Republicans also questioned the CEOs of Facebook and YouTube’s parent company, Google, on policies regarding children’s advertising during a hearing last month before the House Energy and Commerce Committee.
The proposal that most directly addresses concerns on digital advertising for children is the KIDS Act, sponsored by Sens. Ed Markey (D-Mass.) and Richard Blumenthal (D-Conn.). A spokesperson for Markey said the senator plans to reintroduce the bill this Congress.
The measure would prohibit websites from recommending content that includes influencer marketing, such as unboxing videos, to children and young teens. Other features of the bill include banning “auto-play” settings that can lead to prolonged viewing sessions and prohibiting websites from exposing children to marketing with embedded interactive elements.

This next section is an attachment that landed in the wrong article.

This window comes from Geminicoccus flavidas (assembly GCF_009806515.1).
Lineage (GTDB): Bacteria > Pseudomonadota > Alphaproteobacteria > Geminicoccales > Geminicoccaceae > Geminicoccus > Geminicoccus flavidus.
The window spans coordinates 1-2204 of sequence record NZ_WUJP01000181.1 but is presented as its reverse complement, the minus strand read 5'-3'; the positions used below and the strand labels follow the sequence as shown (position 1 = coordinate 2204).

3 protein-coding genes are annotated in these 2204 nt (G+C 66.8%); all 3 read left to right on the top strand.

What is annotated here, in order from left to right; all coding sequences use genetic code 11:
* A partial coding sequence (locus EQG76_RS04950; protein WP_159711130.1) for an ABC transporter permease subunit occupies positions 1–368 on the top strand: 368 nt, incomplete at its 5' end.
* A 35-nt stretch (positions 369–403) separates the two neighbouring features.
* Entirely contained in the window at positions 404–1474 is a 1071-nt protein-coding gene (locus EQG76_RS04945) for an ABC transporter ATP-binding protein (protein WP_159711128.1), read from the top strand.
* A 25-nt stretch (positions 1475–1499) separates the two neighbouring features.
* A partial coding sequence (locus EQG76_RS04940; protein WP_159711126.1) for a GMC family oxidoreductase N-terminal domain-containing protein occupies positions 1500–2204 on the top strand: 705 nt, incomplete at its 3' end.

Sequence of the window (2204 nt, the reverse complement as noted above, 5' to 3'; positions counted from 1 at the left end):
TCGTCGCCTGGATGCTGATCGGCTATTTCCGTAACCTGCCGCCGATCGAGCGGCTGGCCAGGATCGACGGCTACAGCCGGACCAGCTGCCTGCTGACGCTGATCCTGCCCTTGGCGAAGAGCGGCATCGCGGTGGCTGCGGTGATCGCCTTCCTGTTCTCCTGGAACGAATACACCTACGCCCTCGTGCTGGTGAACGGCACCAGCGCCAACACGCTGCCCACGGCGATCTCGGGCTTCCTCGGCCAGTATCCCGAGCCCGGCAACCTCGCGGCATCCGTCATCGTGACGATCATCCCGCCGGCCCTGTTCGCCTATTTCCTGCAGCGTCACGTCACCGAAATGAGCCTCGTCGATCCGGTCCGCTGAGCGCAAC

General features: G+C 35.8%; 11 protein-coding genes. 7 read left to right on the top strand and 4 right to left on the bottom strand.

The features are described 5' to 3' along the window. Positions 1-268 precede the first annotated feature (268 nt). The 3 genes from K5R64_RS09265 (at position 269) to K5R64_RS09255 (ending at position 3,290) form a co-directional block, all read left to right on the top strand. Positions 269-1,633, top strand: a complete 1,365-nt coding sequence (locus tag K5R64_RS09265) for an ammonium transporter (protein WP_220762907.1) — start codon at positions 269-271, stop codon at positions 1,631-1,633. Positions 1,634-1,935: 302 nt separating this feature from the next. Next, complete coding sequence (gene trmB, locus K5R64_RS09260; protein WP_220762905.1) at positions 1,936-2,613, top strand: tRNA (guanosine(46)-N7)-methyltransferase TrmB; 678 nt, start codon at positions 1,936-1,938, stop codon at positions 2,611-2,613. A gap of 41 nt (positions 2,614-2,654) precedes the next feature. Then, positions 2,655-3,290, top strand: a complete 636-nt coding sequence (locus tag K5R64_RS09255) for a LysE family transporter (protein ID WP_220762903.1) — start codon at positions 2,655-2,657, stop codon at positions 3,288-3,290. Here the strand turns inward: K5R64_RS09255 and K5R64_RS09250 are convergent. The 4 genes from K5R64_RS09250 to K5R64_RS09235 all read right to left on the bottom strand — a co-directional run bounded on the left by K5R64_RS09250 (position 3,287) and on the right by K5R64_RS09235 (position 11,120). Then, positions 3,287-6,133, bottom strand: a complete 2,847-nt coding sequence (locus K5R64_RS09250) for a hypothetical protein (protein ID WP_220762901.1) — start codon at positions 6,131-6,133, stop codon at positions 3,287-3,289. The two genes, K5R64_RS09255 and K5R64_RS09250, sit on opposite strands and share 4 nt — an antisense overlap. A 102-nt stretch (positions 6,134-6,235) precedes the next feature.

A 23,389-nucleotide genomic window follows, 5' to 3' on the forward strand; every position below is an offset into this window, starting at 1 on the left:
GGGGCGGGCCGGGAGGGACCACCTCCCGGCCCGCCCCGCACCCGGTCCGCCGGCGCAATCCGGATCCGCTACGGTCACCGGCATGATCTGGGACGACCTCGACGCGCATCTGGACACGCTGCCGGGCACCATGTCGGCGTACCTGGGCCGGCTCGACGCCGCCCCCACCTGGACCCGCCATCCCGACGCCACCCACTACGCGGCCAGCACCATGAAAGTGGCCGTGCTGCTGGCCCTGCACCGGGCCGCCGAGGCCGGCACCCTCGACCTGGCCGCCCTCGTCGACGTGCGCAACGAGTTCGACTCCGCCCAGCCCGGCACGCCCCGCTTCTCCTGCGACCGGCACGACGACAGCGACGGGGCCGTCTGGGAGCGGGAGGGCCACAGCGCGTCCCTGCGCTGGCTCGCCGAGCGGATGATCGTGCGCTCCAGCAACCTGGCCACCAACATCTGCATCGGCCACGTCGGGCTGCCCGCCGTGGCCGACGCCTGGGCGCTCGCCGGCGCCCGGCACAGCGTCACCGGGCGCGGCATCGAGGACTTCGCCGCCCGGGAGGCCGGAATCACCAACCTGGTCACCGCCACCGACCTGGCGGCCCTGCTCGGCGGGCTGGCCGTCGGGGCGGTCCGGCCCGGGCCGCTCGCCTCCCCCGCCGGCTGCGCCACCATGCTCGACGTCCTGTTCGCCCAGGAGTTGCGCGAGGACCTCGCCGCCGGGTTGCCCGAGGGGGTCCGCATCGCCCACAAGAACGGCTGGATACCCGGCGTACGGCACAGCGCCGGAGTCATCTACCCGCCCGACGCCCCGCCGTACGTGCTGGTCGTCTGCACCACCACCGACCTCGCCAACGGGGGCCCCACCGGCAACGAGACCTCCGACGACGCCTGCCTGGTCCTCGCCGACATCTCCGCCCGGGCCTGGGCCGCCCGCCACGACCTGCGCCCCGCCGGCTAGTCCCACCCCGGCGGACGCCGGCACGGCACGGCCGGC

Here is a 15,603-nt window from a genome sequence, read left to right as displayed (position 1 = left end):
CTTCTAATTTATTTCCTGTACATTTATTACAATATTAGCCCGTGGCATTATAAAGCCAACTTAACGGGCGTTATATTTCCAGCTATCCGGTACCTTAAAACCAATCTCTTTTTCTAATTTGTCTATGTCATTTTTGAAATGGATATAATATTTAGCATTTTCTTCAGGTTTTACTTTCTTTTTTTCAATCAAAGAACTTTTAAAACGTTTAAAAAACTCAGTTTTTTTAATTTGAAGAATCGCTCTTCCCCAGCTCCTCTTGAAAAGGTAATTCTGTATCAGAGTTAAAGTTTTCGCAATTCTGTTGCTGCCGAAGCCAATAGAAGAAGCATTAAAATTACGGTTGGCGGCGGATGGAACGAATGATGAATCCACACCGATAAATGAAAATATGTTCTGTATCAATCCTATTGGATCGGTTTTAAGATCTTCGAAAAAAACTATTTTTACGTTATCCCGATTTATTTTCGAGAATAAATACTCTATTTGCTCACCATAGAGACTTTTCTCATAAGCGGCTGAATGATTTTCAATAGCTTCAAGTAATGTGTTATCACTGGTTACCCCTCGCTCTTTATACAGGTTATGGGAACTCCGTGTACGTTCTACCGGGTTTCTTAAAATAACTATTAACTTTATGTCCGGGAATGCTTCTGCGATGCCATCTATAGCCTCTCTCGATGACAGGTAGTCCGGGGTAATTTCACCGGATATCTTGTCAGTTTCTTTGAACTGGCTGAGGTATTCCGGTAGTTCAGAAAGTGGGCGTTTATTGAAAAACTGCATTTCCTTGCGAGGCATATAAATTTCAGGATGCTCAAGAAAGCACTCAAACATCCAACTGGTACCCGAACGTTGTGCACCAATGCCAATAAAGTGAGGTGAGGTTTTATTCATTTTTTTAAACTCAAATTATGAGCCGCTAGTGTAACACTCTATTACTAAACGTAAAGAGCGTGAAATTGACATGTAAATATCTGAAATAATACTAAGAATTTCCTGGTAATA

“Facebook’s ill-conceived plans for Instagram for Kids would only add to this growing problem created by Big Tech’s pattern of neglect and disregard of children’s welfare,” Blumenthal said in a statement.
“The KIDS Act is one potential legislative solution, but more work lies ahead in my Consumer Protection Subcommittee to take on this pervasive problem,” he added.
The bills did not garner any Republican support when they were introduced last year. But given the recent pressure on social media companies, Common Sense Media CEO Jim Steyer said he is “very optimistic” that bipartisan solutions will emerge this year.